It wasn’t exactly the way Joseph Yobo wanted to mark his 100th and final appearance for Nigeria.
With one of his last touches in international football, the man who has held Nigeria’s defense together for the past 13 years scored an injury-time own goal in a 2-0 loss to France in the last 16 of the World Cup yesterday.
“I would have loved to have done it differently,” Yobo said with a wry smile.
The 33-year-old Yobo announced after the match in Brasilia that he would be retiring from international duty to concentrate on his club career and spend more time with his family.
He became the first Nigerian to reach a century of international caps and will go down as one of his country’s greatest defenders, appearing at three World Cups.
“It’s a bittersweet end (for him), yeah,” Nigeria striker Shola Ameobi said. “He’s been a great leader of this team for over 13 years. He’s been a stalwart of this Nigeria defense – our captain and our leader.
Yobo was emotional in the changing room after the final whistle as the defender made a stirring speech to the squad.
“He’ll be hard to replace,” Ameobi added.
Yobo almost didn’t even make it to Brazil as he struggled with a calf injury in the final few months of the season on loan at English club Norwich from Turkish side Fenerbahce.
He recovered just in time to be selected in the squad and capitalized on an injury to Godfrey Oboabona to play Nigeria’s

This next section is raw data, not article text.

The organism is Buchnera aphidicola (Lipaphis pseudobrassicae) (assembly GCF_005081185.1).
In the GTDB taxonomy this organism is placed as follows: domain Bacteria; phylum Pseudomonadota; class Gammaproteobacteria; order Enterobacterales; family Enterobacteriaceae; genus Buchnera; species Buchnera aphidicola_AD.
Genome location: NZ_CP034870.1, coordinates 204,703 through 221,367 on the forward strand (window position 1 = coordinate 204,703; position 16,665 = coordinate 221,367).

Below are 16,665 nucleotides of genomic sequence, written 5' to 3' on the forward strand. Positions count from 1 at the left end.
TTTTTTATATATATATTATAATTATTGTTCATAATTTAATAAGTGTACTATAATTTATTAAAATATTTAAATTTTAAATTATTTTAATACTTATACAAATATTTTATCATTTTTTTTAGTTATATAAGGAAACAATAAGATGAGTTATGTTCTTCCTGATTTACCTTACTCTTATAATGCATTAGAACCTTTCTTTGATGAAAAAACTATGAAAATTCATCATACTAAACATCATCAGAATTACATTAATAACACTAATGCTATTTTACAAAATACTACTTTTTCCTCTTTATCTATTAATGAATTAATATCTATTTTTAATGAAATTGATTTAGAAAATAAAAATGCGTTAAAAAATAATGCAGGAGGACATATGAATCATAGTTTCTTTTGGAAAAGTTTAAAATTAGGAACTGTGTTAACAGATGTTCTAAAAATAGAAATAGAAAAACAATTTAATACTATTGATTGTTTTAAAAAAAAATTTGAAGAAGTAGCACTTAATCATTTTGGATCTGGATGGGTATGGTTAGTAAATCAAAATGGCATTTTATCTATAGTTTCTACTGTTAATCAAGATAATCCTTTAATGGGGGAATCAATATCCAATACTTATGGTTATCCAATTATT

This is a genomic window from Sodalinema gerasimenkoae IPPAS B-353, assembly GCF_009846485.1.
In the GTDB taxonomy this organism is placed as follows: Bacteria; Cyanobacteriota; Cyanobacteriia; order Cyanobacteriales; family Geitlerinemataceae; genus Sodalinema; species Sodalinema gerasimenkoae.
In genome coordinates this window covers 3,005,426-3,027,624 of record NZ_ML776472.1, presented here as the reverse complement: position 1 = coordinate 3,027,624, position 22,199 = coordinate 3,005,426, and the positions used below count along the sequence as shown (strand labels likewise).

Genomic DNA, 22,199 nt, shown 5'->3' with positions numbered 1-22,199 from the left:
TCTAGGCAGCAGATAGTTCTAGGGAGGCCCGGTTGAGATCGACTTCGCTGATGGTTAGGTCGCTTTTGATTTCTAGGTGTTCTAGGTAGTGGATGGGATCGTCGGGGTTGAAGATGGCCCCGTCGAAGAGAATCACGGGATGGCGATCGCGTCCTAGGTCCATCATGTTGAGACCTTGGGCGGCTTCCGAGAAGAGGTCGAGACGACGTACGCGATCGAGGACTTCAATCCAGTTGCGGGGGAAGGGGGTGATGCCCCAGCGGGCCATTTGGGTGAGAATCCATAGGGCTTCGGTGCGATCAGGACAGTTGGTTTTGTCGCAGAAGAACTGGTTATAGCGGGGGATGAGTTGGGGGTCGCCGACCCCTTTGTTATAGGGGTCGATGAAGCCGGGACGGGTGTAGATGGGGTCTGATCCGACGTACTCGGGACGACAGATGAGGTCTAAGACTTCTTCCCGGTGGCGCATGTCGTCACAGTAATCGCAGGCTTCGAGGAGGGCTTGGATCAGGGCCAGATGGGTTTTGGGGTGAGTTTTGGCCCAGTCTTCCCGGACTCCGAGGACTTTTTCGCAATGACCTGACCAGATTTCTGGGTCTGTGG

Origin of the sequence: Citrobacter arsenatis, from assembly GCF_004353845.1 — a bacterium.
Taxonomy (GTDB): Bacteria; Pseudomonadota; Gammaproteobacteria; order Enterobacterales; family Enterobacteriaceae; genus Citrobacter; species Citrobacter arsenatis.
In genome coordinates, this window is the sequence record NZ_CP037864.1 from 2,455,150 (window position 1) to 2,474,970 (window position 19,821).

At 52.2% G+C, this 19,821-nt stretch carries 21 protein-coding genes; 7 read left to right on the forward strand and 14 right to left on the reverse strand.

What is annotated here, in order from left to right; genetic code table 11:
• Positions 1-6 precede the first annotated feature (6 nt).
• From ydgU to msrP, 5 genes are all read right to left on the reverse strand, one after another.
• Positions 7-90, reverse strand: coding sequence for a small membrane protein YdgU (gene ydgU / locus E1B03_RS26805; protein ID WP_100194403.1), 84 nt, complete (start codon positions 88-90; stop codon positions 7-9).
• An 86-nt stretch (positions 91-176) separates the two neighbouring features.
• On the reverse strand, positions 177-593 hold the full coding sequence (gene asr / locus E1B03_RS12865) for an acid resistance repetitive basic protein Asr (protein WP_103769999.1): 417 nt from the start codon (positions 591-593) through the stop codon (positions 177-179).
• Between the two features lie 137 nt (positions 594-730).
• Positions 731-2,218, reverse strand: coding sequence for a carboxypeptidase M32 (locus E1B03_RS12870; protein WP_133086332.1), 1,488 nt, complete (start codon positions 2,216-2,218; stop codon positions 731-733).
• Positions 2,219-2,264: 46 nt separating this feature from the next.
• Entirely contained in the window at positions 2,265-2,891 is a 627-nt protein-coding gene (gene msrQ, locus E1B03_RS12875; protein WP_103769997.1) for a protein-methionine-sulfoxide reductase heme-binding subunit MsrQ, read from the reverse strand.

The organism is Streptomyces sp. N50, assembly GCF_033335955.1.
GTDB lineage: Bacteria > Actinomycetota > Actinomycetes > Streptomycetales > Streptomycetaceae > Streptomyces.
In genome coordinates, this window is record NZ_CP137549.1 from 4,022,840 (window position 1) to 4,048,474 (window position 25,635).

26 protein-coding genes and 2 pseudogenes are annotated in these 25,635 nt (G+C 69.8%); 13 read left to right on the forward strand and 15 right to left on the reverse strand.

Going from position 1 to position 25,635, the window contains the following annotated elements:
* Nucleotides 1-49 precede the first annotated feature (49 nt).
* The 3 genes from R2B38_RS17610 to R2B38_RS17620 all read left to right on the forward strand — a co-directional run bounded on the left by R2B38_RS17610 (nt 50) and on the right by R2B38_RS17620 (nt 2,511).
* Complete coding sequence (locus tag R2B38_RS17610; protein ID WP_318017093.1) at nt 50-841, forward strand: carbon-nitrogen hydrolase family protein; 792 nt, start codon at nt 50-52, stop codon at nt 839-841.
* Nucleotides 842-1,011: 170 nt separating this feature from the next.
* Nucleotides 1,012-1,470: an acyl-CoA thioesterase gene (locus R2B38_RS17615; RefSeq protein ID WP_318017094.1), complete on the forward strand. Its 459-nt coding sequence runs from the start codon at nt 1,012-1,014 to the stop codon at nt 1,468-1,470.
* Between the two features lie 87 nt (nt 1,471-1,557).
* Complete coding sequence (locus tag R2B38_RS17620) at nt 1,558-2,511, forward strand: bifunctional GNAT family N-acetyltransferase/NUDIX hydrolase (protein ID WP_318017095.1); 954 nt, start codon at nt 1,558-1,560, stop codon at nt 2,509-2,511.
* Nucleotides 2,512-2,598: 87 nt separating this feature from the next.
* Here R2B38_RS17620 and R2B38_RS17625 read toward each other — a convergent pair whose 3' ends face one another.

final two group games – against Bosnia-Herzegovina and Argentina – and keep his place for the France game.
Aside from inadvertently turning in Mathieu Valbuena’s low cross for France’s game-sealing second goal, Yobo enjoyed
an impressive final appearance for the “Super Eagles” and kept Karim Benzema and Olivier Giroud relatively quiet.
He should have a good few years left in him at club level, where he has also represented Standard Liege, Everton and Marseille.
“I’m moving on with life,” Yobo said. “It’s time to spend more time with the family and focus on club football. I’d like to thank the Nigeria fans and thank all the players. It’s been a pleasure, it’s been wonderful.
“I won the African Nations Cup, came this far at a World Cup I never thought I’d make because of injury. Hopefully (the young players) will carry on from here. We have done a lot of things behind the scenes, put a lot of hard work in together, as a leader, they know what I’ve brought in so it’s just to carry on where we finished.”
It remains to be seen whether coach Stephen Keshi will also be leaving the Nigeria team after falling short of leading the country to the World Cup quarterfinals for the first time.
When asked if he would be staying on in his role, Keshi said “I don’t know, I don’t know,” adding that his priority was to see his wife and children back home.
“I would love to be here at the end of the tournament (but) going back would be a good thing,” Keshi said.
It hasn’t been easy for Keshi in Brazil. He faced criticism from media back home after a 0-0 draw with Iran to open group play and then had to deal with player disgruntlement over unpaid bonuses that led to a training session being canceled on Thursday, just four days before the last-16 match.
Masterminding a win over France proved to be a step too far for Keshi, who can at least console himself with becoming
the first African coach to lead a team out of the group stage at a World Cup.
“I don’t know why we are going home so early,” he said. “Maybe the players weren’t old enough, maybe there wasn’t total focus. It’s something we need to review and see what comes up.”